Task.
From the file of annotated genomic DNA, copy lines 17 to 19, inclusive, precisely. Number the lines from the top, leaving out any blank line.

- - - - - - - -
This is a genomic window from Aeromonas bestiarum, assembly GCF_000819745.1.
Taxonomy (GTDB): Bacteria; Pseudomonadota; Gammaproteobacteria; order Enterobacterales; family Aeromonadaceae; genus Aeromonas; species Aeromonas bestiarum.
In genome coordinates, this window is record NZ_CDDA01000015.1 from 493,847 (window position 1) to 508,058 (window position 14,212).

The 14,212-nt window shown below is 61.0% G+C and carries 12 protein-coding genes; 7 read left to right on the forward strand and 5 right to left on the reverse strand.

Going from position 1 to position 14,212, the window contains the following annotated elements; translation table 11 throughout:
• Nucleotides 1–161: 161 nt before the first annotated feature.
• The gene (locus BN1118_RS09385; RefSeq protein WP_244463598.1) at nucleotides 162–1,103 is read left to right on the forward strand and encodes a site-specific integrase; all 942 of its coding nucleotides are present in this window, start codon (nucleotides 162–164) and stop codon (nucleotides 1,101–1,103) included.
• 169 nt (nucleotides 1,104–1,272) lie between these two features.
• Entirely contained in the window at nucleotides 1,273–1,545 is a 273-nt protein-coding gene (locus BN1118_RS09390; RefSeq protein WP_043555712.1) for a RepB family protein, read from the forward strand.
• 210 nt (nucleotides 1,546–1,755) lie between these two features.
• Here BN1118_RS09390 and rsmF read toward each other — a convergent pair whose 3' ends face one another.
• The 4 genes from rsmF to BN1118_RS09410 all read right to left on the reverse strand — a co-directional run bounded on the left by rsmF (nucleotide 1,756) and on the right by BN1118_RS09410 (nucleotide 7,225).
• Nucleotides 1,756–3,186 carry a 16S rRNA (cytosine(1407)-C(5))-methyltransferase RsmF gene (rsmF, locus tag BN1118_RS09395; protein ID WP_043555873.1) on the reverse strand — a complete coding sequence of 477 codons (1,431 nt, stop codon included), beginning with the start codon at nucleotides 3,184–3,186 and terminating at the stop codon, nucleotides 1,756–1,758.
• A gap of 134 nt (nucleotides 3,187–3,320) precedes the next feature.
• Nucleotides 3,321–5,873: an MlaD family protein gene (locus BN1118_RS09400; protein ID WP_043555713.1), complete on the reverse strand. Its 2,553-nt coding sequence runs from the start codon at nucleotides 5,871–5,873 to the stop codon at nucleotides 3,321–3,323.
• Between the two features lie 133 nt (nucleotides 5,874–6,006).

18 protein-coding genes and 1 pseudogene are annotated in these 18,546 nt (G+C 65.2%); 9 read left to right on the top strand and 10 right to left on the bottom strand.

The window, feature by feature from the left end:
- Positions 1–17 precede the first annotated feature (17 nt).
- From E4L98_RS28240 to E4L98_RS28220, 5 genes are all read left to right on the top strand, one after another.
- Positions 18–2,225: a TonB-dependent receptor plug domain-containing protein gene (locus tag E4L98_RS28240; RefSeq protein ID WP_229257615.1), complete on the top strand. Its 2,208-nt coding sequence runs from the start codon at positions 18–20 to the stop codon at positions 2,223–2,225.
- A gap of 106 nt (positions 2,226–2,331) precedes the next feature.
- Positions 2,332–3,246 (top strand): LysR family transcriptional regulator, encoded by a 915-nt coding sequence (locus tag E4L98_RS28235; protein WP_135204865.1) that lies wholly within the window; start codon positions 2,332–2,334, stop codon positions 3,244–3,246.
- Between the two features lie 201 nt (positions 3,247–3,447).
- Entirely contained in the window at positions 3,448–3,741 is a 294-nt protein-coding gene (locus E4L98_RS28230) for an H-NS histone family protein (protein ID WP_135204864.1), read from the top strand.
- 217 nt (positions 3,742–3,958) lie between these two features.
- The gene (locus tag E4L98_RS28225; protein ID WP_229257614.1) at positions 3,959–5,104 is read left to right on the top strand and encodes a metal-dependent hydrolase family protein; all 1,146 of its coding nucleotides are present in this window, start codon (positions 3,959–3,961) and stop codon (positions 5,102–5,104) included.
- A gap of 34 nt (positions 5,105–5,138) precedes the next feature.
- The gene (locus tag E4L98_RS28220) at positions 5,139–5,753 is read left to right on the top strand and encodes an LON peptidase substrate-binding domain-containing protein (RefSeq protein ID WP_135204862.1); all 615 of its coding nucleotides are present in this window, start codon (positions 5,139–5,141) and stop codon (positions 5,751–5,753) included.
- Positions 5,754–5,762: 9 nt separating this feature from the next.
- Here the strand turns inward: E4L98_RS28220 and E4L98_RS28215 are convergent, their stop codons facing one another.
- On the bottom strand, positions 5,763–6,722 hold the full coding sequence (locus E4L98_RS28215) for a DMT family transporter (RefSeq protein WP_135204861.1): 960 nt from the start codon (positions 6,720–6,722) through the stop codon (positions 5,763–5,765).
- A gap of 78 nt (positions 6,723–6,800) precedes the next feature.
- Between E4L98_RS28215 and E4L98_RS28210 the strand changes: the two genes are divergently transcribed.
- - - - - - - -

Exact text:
18 protein-coding genes and 1 pseudogene are annotated in these 18,546 nt (G+C 65.2%); 9 read left to right on the top strand and 10 right to left on the bottom strand.

The window, feature by feature from the left end:
- Positions 1–17 precede the first annotated feature (17 nt).